The Towers were built in the 12th century by a noble family named Asinelli and both had military and prestige showing purposes. Almost 100 meter high, you can walk up an inner wodden staircase made out of 498 steps. But be cautious: It’s easier said than done.
However, if you make it to the top, you have an amzing view over Bologna. The Garisenda Tower is much smaller and due to a subsidence of soil and foundation, it started leaning to one side.
We took a mini break at the Piazza Minghetti. It is one of the few green spots within the city center and is surrounded by huge white buildings. I especially loved the old lantern in front of one of them. Its lantern foot resembles animal claws, which I haven’t seen yet anywhere else.
Shortly before six p.m. and therefore closing time, we bought a ticket for the Anatomical Theater of the Archiginnasio. This is a historical room of the medical department of the University of Bologna. In late medieval times students sat in this room which is made entirely out of spruce wood and learnt about anatomy on real dead bodies.
On the white table in the middle the professor dissected the corpses of humans and animal. The students were sitting on the benches around it, following each movement their teacher made. As you may can tell back in the day there were not the same standards for hygiene we have in modern times. So I can only imagine how hard it must have been to endure those lessons.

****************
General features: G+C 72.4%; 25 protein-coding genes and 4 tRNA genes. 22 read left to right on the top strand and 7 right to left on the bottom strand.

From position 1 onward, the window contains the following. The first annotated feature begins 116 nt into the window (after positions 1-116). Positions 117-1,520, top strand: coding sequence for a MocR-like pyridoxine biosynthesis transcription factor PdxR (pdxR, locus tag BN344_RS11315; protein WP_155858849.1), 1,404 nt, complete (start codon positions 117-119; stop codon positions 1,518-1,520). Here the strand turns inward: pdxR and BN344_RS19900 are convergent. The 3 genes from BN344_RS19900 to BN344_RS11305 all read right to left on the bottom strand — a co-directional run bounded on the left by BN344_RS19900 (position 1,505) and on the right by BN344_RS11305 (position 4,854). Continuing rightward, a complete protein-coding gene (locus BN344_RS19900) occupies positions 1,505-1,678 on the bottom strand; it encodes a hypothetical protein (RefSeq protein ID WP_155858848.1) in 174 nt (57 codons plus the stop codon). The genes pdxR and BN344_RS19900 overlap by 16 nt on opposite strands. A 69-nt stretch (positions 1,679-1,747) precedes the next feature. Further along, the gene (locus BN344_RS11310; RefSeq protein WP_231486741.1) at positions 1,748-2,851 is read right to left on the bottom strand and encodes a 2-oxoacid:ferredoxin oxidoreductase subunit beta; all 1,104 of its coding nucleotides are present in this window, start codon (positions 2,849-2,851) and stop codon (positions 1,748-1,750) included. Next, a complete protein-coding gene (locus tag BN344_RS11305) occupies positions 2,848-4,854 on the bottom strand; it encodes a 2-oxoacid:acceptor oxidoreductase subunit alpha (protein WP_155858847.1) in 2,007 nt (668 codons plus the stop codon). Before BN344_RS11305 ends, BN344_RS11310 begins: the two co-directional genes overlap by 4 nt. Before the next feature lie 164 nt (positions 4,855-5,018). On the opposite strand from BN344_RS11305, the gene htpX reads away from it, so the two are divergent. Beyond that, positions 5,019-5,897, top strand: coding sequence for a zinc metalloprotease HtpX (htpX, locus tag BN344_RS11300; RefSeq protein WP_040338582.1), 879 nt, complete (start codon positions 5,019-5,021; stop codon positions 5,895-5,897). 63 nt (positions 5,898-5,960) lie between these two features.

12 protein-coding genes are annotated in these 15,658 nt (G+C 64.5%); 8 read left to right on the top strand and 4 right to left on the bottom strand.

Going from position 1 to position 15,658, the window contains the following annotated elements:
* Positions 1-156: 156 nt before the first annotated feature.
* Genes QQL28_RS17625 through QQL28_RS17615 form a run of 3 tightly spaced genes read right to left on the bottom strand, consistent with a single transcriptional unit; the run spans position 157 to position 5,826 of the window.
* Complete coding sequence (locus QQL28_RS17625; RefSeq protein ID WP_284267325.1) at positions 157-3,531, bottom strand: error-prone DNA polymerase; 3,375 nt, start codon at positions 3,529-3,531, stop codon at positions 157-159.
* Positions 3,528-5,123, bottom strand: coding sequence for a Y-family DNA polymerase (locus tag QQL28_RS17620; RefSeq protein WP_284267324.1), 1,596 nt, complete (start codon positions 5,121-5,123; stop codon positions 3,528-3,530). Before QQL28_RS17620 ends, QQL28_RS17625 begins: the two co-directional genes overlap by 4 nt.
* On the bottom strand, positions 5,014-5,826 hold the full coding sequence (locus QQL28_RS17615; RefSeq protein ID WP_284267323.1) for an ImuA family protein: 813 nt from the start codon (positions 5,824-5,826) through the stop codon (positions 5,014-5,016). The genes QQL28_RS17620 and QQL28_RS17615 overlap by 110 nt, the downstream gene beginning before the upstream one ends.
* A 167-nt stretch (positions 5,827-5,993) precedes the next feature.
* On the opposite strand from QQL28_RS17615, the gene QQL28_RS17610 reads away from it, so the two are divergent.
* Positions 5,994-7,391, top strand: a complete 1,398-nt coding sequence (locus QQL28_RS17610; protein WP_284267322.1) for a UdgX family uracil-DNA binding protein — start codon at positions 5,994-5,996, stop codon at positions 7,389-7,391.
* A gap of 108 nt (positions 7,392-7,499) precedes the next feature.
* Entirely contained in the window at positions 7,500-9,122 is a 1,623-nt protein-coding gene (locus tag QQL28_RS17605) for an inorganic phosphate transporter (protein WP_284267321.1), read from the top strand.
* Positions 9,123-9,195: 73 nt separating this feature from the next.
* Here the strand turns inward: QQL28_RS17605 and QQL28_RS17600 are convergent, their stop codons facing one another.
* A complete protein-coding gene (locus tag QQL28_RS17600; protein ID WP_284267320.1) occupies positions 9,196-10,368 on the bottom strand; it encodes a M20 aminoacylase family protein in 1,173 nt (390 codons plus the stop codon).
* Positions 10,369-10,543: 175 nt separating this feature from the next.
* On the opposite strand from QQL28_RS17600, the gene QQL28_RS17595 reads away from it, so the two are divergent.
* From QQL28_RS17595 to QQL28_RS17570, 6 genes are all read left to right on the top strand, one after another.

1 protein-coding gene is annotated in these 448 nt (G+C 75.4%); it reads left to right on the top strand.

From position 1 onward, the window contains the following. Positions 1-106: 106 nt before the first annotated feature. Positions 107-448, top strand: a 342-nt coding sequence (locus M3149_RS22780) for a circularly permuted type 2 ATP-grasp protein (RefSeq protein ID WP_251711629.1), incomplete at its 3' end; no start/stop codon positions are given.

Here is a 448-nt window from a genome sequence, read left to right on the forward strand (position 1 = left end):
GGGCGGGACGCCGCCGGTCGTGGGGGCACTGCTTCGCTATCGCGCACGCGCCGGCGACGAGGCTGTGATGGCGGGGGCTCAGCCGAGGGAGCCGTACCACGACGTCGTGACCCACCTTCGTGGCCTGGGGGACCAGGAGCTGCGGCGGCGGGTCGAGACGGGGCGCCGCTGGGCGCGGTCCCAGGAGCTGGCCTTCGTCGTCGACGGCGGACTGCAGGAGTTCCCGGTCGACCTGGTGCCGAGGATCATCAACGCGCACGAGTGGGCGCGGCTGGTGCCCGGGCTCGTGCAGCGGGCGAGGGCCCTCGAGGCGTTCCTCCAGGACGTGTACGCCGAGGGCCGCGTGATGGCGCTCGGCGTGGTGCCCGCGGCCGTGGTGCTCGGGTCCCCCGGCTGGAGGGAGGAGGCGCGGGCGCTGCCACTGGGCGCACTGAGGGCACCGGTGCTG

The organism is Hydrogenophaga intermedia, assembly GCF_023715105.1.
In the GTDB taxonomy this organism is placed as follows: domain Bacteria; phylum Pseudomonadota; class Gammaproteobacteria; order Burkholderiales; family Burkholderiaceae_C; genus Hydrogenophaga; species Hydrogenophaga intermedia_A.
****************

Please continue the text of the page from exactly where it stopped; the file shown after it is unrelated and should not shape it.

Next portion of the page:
Sauce or Sugo Bolognese?
For dinner Maria and I went to one of the small restaurants close to the main square. It looked inviting and the prices were reasonable. We took seats at one of the outside tables and ordered Lasagne Bolognese.
What else, right?
The city is really famous for its Lasagne, Tortellini and Mortadella after all. Fun Fact: Sauce Bolognese, which is known by millions around the globe, is actually called Sugo Bolognese in Bologna. Over a more than delicious dinner and a bottle of red wine, we celebrated our first full day in Italy.
The next morning the sun finally made an appearance. The sky was blue and the houses looked like they were dipped into warm colors. Wandering the same streets as we did yesterday suddenly felt totally different. We started our day off with a walk to the market.
Even though the streets were narrow, fresh veggies, fruit, fish and flowers were built up in front of the shops. As if that was not enough, people were negociating prices in a real Italian manner: loudly and with lots of hand gestures. I loved it, because it only contributed to the Italian atmosphere that I had really missed.
Little Venice, Jewish Ghetto and an Italian cigarette maschine
Sometimes while traveling you will get surprised by the smallest things, but in the end those could be the ones you will remember the longest. For me in Bologna it was the little window on Via Piella. What we did not know while walking down the street was that we were actually walking over a bridge.